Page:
About Angela Meyer

Angela Meyer worked for Books+Publishing from April 2008, to March 2010, as editorial assistant then acting editor. Angela is now completing a Doctor of Creative Arts through the University of Western Sydney. She has had fiction, articles, reviews and interviews published and broadcast. She can be seen on panels at various writers' festivals, and she blogs regularly at http://blogs.crikey.com.au/literaryminded.

Miller and the Miles Franklin: Do we have too many awards?

From today”s Crikey newsletter, former Bookseller Publisher editor and literary blogger Angela Meyer writes:

Are there too many literary awards in Australia, and is our oldest one “slipping away”? If an Australian literary award was provided increased funding and focus, would the Miles Franklin be the most relevant?

Every year the Miles Franklin Literary Award attracts some debate and controversy, but the award’s prestige is waning, noted Alex Miller — a two-time winner and shortlisted author in this year’s awards — at the shortlisting ceremony yesterday. Miller, as reported in The Australian, said Prime Minister “Rudd the Dud” and arts minister Peter Garrett should have invested in the nation’s oldest literary award, instead of creating the Prime Minister’s Literary Award in 2008 (worth $100,000, to the MF’s $42,000), which he said “gets no publicity and will probably disappear when someone else becomes prime minister”.

Miller’s main point is that there are too many literary awards, and so it’s inevitable that there will be less focus on each. Besides the Prime Minister’s awards, there are various state Premier’s awards, and many other trust, media, festival, company and privately funded awards. Many are relevant for their individual fields and genres (such as the CBCA awards for children’s and young adult literature) but dispersing funding around for fiction awards when one solid, prestigious and attention-focused literary award could be developed, is a good point. Would the public pay more attention?

If this was put into effect, though, is the Miles Franklin really the award for the job? Sure, it was established in 1957, and has been won by culturally important, and stimulating, authors and books. Patrick White’s Voss was the recipient of the first award, as Miller noted. But the Miles Franklin’s criteria is stricter than awards established since: “It is awarded for the novel of the year which is of the highest literary merit and presents Australian life in any of its phases”. This is what Miles Franklin included with her bequest. What “Australian life in any of its phases” means, exactly, is something that comes up often in discussion of the shortlisted books. Continue reading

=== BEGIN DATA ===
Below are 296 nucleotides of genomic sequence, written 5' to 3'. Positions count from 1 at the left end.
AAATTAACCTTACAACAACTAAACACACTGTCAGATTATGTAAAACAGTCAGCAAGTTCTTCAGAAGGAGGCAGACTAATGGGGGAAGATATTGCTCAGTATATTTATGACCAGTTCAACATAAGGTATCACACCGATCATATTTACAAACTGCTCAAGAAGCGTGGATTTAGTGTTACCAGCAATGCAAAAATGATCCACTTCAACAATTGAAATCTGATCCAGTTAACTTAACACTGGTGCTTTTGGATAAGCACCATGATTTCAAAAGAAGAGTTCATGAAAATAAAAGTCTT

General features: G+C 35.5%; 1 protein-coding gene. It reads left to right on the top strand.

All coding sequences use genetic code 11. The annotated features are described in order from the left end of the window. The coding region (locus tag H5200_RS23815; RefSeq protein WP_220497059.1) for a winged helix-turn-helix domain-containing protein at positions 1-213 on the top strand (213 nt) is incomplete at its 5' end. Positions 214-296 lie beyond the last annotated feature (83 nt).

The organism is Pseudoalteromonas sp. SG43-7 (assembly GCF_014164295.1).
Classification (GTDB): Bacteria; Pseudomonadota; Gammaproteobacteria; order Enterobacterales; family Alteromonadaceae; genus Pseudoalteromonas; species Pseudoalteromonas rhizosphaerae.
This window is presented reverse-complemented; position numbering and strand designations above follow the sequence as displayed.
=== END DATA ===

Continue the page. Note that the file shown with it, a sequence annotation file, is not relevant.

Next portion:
Literary iPhone apps: bite-sized, pocket-sized and with Shakespeare to go

As someone who takes every opportunity to read, I’m usually distraught when I’ve forgotten to put a book in my bag in the morning. Not anymore. I got my iPhone a few months ago and have discovered plenty of cheap, quality reading material to peruse on lunch breaks, on public transport, and at home in bed.

My favourite literary app so far is the American journal Electric Literature. I bought Issue 1 ($5.99) because I love the work of Michael Cunningham—and there is an extract from his upcoming novel in the issue. The other authors I hadn’t yet heard of, but enjoyed their stories. They are T Cooper, Lydia Millet, Jim Shepard and Diana Wagman. Looking at my phone now, I discovered that along with an update for the app, Issue 2 has found its way onto my phone. Colson Whitehead—woo! And Stephen O’Connor to round it out. Issue 3 is also available.

American journal McSweeney’s also has an app, which updates itself with bonus material from the website and print journal. McSweeney’s content is highly entertaining. I recently read a conversation between author/artist/film director Miranda July and actor/aspiring writer James Franco. Available also is a short story by Wells Tower, an interview with Francis Ford Coppola, comics, and plenty of digestible nonfiction and humour titbits.

What’s it like reading on the iPhone? After a few pages I don’t notice the weeny screen. That said, I don’t think I’d read a whole novel… Short stories, which I love anyway, are perfect for reading on a device. The apps remember where you’re up to in the text, and you can make adjustments to the screen with text and colours Continue reading